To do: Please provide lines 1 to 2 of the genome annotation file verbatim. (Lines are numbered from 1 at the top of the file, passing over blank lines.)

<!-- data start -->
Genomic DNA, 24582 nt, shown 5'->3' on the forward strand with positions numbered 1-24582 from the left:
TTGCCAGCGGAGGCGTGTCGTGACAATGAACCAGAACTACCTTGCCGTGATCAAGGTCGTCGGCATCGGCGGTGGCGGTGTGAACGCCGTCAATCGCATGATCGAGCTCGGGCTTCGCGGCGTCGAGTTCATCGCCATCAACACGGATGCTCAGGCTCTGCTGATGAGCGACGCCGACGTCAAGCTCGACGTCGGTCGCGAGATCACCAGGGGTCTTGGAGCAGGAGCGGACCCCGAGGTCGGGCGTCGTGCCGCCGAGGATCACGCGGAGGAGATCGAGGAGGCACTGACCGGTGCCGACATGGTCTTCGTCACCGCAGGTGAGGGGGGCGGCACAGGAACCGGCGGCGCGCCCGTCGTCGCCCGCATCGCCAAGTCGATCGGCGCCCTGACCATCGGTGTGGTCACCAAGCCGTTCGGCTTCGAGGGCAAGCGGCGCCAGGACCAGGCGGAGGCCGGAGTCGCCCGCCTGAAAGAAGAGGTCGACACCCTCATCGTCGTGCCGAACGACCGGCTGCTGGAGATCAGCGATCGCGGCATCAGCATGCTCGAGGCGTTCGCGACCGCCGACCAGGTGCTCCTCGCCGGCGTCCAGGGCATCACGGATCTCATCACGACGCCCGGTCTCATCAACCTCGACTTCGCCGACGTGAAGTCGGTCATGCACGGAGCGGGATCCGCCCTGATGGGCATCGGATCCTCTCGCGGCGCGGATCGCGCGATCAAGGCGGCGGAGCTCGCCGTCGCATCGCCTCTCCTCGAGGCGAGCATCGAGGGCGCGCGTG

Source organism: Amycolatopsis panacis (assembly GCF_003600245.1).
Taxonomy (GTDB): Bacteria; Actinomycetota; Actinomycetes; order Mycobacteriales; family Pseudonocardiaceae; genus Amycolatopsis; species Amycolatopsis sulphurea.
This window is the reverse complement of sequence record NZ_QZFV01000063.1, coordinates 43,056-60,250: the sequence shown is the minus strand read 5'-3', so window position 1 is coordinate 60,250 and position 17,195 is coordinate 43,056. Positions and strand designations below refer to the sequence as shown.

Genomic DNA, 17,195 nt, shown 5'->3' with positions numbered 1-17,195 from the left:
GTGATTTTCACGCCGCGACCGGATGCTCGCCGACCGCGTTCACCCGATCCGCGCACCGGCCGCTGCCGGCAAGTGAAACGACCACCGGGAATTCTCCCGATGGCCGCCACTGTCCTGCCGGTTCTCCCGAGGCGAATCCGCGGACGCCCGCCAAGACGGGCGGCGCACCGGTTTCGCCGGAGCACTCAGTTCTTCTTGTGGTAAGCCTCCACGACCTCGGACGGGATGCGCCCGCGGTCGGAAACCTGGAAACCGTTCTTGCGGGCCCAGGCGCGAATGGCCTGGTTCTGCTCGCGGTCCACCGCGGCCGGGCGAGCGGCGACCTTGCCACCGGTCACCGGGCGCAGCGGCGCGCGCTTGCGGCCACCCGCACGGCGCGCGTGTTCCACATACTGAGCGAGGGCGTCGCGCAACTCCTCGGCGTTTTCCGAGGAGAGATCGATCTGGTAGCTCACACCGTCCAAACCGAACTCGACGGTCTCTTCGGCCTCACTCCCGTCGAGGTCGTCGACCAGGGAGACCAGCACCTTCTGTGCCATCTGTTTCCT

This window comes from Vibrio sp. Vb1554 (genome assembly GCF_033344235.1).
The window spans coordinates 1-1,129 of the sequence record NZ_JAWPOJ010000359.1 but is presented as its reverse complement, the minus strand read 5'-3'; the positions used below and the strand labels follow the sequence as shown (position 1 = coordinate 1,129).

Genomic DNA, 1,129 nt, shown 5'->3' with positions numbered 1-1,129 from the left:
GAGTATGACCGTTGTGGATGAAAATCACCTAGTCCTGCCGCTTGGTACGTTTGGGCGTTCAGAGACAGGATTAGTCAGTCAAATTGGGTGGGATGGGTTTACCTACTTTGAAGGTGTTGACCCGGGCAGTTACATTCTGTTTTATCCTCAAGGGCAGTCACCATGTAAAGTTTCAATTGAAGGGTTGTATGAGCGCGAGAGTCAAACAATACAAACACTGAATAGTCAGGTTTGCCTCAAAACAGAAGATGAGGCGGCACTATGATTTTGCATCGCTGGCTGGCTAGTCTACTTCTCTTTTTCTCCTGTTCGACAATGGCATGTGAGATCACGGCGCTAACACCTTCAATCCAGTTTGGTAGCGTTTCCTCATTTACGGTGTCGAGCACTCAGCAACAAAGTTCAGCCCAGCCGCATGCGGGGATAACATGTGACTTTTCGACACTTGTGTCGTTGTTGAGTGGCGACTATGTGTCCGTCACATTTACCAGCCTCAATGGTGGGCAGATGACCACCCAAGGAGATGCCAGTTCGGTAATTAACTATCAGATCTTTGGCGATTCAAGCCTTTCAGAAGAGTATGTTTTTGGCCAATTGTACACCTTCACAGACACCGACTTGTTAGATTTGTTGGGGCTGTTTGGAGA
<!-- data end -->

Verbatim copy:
Genomic DNA, 24582 nt, shown 5'->3' on the forward strand with positions numbered 1-24582 from the left:
TTGCCAGCGGAGGCGTGTCGTGACAATGAACCAGAACTACCTTGCCGTGATCAAGGTCGTCGGCATCGGCGGTGGCGGTGTGAACGCCGTCAATCGCATGATCGAGCTCGGGCTTCGCGGCGTCGAGTTCATCGCCATCAACACGGATGCTCAGGCTCTGCTGATGAGCGACGCCGACGTCAAGCTCGACGTCGGTCGCGAGATCACCAGGGGTCTTGGAGCAGGAGCGGACCCCGAGGTCGGGCGTCGTGCCGCCGAGGATCACGCGGAGGAGATCGAGGAGGCACTGACCGGTGCCGACATGGTCTTCGTCACCGCAGGTGAGGGGGGCGGCACAGGAACCGGCGGCGCGCCCGTCGTCGCCCGCATCGCCAAGTCGATCGGCGCCCTGACCATCGGTGTGGTCACCAAGCCGTTCGGCTTCGAGGGCAAGCGGCGCCAGGACCAGGCGGAGGCCGGAGTCGCCCGCCTGAAAGAAGAGGTCGACACCCTCATCGTCGTGCCGAACGACCGGCTGCTGGAGATCAGCGATCGCGGCATCAGCATGCTCGAGGCGTTCGCGACCGCCGACCAGGTGCTCCTCGCCGGCGTCCAGGGCATCACGGATCTCATCACGACGCCCGGTCTCATCAACCTCGACTTCGCCGACGTGAAGTCGGTCATGCACGGAGCGGGATCCGCCCTGATGGGCATCGGATCCTCTCGCGGCGCGGATCGCGCGATCAAGGCGGCGGAGCTCGCCGTCGCATCGCCTCTCCTCGAGGCGAGCATCGAGGGCGCGCGTG